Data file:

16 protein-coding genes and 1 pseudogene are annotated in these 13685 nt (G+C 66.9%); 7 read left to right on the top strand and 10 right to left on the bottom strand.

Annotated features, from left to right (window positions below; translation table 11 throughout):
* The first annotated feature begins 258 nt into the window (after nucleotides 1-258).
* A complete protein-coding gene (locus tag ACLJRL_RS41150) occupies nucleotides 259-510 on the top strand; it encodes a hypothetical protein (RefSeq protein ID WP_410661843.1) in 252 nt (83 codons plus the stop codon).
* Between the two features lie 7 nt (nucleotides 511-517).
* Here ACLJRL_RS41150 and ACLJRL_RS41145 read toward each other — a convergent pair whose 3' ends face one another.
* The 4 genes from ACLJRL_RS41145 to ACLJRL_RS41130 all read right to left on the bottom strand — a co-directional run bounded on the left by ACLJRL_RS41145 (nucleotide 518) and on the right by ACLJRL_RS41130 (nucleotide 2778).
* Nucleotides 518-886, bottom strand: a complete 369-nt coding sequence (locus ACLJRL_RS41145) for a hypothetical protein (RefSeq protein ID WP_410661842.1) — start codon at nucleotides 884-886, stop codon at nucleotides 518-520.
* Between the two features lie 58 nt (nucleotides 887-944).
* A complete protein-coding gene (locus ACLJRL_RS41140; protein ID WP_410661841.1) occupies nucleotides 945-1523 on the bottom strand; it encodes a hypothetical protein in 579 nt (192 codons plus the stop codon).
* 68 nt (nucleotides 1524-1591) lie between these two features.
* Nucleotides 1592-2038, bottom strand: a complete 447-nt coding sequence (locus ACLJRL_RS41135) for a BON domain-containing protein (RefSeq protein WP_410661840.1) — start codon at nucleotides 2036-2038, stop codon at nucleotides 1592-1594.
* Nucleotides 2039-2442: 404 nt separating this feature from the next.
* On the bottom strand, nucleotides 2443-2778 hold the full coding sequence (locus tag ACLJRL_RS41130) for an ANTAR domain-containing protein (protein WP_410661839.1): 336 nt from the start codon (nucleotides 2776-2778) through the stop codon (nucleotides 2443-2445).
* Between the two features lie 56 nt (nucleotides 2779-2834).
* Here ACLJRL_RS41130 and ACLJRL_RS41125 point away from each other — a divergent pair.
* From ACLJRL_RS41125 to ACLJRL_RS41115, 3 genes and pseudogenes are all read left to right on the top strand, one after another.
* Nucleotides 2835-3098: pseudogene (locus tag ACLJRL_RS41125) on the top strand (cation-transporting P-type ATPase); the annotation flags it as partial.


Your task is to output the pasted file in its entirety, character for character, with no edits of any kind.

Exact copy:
16 protein-coding genes and 1 pseudogene are annotated in these 13685 nt (G+C 66.9%); 7 read left to right on the top strand and 10 right to left on the bottom strand.

Annotated features, from left to right (window positions below; translation table 11 throughout):
* The first annotated feature begins 258 nt into the window (after nucleotides 1-258).
* A complete protein-coding gene (locus tag ACLJRL_RS41150) occupies nucleotides 259-510 on the top strand; it encodes a hypothetical protein (RefSeq protein ID WP_410661843.1) in 252 nt (83 codons plus the stop codon).
* Between the two features lie 7 nt (nucleotides 511-517).
* Here ACLJRL_RS41150 and ACLJRL_RS41145 read toward each other — a convergent pair whose 3' ends face one another.
* The 4 genes from ACLJRL_RS41145 to ACLJRL_RS41130 all read right to left on the bottom strand — a co-directional run bounded on the left by ACLJRL_RS41145 (nucleotide 518) and on the right by ACLJRL_RS41130 (nucleotide 2778).
* Nucleotides 518-886, bottom strand: a complete 369-nt coding sequence (locus ACLJRL_RS41145) for a hypothetical protein (RefSeq protein ID WP_410661842.1) — start codon at nucleotides 884-886, stop codon at nucleotides 518-520.
* Between the two features lie 58 nt (nucleotides 887-944).
* A complete protein-coding gene (locus ACLJRL_RS41140; protein ID WP_410661841.1) occupies nucleotides 945-1523 on the bottom strand; it encodes a hypothetical protein in 579 nt (192 codons plus the stop codon).
* 68 nt (nucleotides 1524-1591) lie between these two features.
* Nucleotides 1592-2038, bottom strand: a complete 447-nt coding sequence (locus ACLJRL_RS41135) for a BON domain-containing protein (RefSeq protein WP_410661840.1) — start codon at nucleotides 2036-2038, stop codon at nucleotides 1592-1594.
* Nucleotides 2039-2442: 404 nt separating this feature from the next.
* On the bottom strand, nucleotides 2443-2778 hold the full coding sequence (locus tag ACLJRL_RS41130) for an ANTAR domain-containing protein (protein WP_410661839.1): 336 nt from the start codon (nucleotides 2776-2778) through the stop codon (nucleotides 2443-2445).
* Between the two features lie 56 nt (nucleotides 2779-2834).
* Here ACLJRL_RS41130 and ACLJRL_RS41125 point away from each other — a divergent pair.
* From ACLJRL_RS41125 to ACLJRL_RS41115, 3 genes and pseudogenes are all read left to right on the top strand, one after another.
* Nucleotides 2835-3098: pseudogene (locus tag ACLJRL_RS41125) on the top strand (cation-transporting P-type ATPase); the annotation flags it as partial.